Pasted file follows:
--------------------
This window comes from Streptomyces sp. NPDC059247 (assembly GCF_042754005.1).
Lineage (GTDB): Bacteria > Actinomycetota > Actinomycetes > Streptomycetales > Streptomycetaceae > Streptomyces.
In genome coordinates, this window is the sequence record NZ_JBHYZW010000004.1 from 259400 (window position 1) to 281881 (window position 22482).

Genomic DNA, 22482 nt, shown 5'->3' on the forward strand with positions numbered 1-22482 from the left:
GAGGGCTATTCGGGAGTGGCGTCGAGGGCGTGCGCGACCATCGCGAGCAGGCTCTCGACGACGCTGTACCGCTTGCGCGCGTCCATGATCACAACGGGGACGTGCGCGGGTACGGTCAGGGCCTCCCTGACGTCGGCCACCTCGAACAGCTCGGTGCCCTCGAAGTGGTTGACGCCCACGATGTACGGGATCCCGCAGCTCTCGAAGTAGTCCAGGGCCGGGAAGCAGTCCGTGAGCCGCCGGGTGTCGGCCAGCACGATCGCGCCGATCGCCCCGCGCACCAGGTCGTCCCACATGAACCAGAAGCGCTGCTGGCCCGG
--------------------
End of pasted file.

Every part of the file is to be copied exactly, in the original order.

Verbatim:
This window comes from Streptomyces sp. NPDC059247 (assembly GCF_042754005.1).
Lineage (GTDB): Bacteria > Actinomycetota > Actinomycetes > Streptomycetales > Streptomycetaceae > Streptomyces.
In genome coordinates, this window is the sequence record NZ_JBHYZW010000004.1 from 259400 (window position 1) to 281881 (window position 22482).

Genomic DNA, 22482 nt, shown 5'->3' on the forward strand with positions numbered 1-22482 from the left:
GAGGGCTATTCGGGAGTGGCGTCGAGGGCGTGCGCGACCATCGCGAGCAGGCTCTCGACGACGCTGTACCGCTTGCGCGCGTCCATGATCACAACGGGGACGTGCGCGGGTACGGTCAGGGCCTCCCTGACGTCGGCCACCTCGAACAGCTCGGTGCCCTCGAAGTGGTTGACGCCCACGATGTACGGGATCCCGCAGCTCTCGAAGTAGTCCAGGGCCGGGAAGCAGTCCGTGAGCCGCCGGGTGTCGGCCAGCACGATCGCGCCGATCGCCCCGCGCACCAGGTCGTCCCACATGAACCAGAAGCGCTGCTGGCCCGG